Cease from Anger (Part 3)

https://www.lds.org/media-library/images/jesus-christ-good-samaritan-1402940?lang=eng

When the Savior came to the Americas near the end of 34 AD, these were among the first words he spoke:

For verily, verily I say unto you, he that hath the spirit of contention is not of me, but is of the devil, who is the father of contention, and he stirreth up the hearts of men to contend with anger, one with another. Behold, this is not my doctrine, to stir up the hearts of men with anger, one against another; but this is my doctrine, that such things should be done away. (3 Nephi 11:29–30.)

Compare this with a verse of scripture from the Doctrine and Covenants, one that I lean on constantly:

And that which doth not edify is not of God, and is darkness. (Doctrine and Covenants 50:23.)

Let’s think about these verses for a moment. If we are contentious, we are following the father of contention, the devil, and if we are saying something that is not edifying (or building up), it is not of God.

I’m sorry to say that at times I’m contentious and sometimes what I say is not very edifying (like, um, today). For me, both these weaknesses grow out of frustration, which grows out of impatience, which grows out of a lack of faith.

I am working on these natural-man habits. In fact, it’s a daily battle. Progress is ever so slight, but I give myself credit for every victory, small or great.

These quotes about the Twelve inspire me. First one is from Elder Neil L. Anderson:

“I’ll just speak of the Twelve, but in the . . . years I’ve been there, I’ve never seen anyone raise their voice. Never seen them angry. Never seen them sarcastic. Never seen them in an attitude of putting somebody down or even putting an idea down.”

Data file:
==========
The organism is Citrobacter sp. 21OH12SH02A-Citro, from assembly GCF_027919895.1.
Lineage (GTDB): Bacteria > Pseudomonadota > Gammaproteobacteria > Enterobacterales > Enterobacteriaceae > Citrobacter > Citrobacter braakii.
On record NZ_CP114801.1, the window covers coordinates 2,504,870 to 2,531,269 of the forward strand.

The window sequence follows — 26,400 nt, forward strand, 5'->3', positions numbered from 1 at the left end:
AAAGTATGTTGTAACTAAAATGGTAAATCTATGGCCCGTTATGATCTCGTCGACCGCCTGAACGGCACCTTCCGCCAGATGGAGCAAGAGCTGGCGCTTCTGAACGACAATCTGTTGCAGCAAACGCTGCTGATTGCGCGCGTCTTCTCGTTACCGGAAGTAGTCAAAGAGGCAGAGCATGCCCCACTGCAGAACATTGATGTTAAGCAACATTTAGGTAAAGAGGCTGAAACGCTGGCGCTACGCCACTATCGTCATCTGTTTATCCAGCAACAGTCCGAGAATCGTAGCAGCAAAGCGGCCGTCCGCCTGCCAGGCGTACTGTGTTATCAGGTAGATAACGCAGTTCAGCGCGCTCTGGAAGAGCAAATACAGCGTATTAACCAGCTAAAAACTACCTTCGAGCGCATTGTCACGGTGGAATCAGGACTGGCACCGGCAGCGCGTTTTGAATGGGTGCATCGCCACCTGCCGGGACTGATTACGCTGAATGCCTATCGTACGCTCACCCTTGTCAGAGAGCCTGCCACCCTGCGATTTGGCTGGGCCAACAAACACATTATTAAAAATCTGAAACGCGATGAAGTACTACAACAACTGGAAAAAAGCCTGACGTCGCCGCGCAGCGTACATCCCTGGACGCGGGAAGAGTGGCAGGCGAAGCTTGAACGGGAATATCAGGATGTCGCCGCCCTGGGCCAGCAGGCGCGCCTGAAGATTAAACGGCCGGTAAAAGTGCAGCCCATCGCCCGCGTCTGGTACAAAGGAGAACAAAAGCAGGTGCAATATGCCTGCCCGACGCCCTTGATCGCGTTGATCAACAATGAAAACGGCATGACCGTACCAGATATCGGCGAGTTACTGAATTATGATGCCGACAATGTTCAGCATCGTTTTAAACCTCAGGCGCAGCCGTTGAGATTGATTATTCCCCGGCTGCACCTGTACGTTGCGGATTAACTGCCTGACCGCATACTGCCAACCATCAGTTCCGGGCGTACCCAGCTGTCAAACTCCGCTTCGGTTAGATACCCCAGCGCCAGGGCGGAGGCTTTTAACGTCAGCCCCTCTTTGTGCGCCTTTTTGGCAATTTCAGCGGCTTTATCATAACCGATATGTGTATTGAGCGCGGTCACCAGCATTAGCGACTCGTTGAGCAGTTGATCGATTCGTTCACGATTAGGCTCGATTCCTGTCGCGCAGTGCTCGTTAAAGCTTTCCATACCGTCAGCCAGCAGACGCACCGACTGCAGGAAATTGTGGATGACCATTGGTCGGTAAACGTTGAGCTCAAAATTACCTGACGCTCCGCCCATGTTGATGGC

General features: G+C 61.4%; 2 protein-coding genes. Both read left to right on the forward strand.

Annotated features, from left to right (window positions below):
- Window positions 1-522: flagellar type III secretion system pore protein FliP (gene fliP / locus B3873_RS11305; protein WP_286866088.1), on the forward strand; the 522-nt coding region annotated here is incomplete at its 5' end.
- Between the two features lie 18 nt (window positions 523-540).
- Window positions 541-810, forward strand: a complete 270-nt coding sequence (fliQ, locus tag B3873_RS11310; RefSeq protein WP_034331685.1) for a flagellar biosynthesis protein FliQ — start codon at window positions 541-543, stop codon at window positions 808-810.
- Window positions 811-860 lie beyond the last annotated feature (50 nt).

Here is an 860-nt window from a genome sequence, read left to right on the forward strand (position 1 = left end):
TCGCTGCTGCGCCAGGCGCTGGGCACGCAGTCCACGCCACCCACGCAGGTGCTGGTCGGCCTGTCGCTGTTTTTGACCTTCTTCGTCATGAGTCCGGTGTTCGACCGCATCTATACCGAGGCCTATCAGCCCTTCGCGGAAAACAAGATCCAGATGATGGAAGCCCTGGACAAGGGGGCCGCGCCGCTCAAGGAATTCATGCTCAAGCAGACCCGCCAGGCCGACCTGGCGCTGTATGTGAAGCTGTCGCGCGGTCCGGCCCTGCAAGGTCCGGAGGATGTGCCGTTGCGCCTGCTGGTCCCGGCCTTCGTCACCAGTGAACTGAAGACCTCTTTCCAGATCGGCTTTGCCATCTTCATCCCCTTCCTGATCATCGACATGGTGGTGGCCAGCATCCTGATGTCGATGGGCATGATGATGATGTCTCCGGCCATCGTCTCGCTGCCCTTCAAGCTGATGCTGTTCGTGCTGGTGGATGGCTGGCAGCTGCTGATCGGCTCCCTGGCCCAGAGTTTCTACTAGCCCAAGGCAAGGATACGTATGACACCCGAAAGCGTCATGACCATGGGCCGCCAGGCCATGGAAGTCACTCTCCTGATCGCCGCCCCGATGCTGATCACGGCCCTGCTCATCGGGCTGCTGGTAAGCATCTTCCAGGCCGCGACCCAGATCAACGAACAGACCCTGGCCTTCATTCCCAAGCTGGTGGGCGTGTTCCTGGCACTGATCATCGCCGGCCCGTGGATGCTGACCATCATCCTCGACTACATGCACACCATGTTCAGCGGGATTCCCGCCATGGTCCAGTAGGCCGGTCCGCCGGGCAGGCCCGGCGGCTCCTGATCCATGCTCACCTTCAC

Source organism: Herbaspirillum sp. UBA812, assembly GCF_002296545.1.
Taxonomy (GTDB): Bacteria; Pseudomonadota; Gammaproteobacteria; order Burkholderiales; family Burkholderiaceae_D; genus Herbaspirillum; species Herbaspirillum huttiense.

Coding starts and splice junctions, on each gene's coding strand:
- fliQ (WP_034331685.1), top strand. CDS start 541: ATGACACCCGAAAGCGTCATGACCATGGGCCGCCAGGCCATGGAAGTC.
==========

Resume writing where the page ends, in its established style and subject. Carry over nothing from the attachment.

Next from President Gordon B. Hinckley:

I have never observed serious discord or personal enmity among my Brethren. I have, rather, observed a beautiful and remarkable thing—the coming together, under the directing influence of the Holy Spirit and under the power of revelation, of divergent views until there is total harmony and full agreement. . . . I know of no other governing body of any kind of which this might be said.

That’s a pretty high standard to live up to, and I am so grateful that these men do live up to it. I look up to them. I am grateful for their examples. I want to follow them just as they follow Christ.

I can do better. We can do better. We can all “cease from anger.”

Cease from anger, and forsake wrath: fret not thyself in any wise to do evil (Psalms 37:8; emphasis added).

P.S. Here are the other posts in the series: Cease from Anger (Part 1) and Cease from Anger (Part 2).

Cease from Anger (Part 2)

https://www.lds.org/media-library/images/woman-taken-in-adultery-948964?lang=eng
Angry men attempting to stone a woman taken in adultery (John 8:1–11.)

Not long ago, some odd tidings came my way at work. I was so upset, I jumped out of my chair and took a brisk walk in no particular direction. Fortunately, a coworker’s sense of humor snapped me out of it and helped me set my feelings aside. Then a few days later, I learned from another coworker that my assumption—an assumption that led to consumption by anger—was completely off. What I thought happened, didn’t really happen.

I find that when I get angry, it’s often tied to missing or incomplete information. (This is a continuation of a recent post on anger, by the way.)

So what happened to me that day at work? In a gap of misunderstanding, I allowed the universal sin—pride—to knock me off balance and that led to anger—a pretty wasteful emotion when it’s based on an entirely incorrect idea.

Only by pride cometh contention: but with the well advised is wisdom. (Proverbs 13:10.)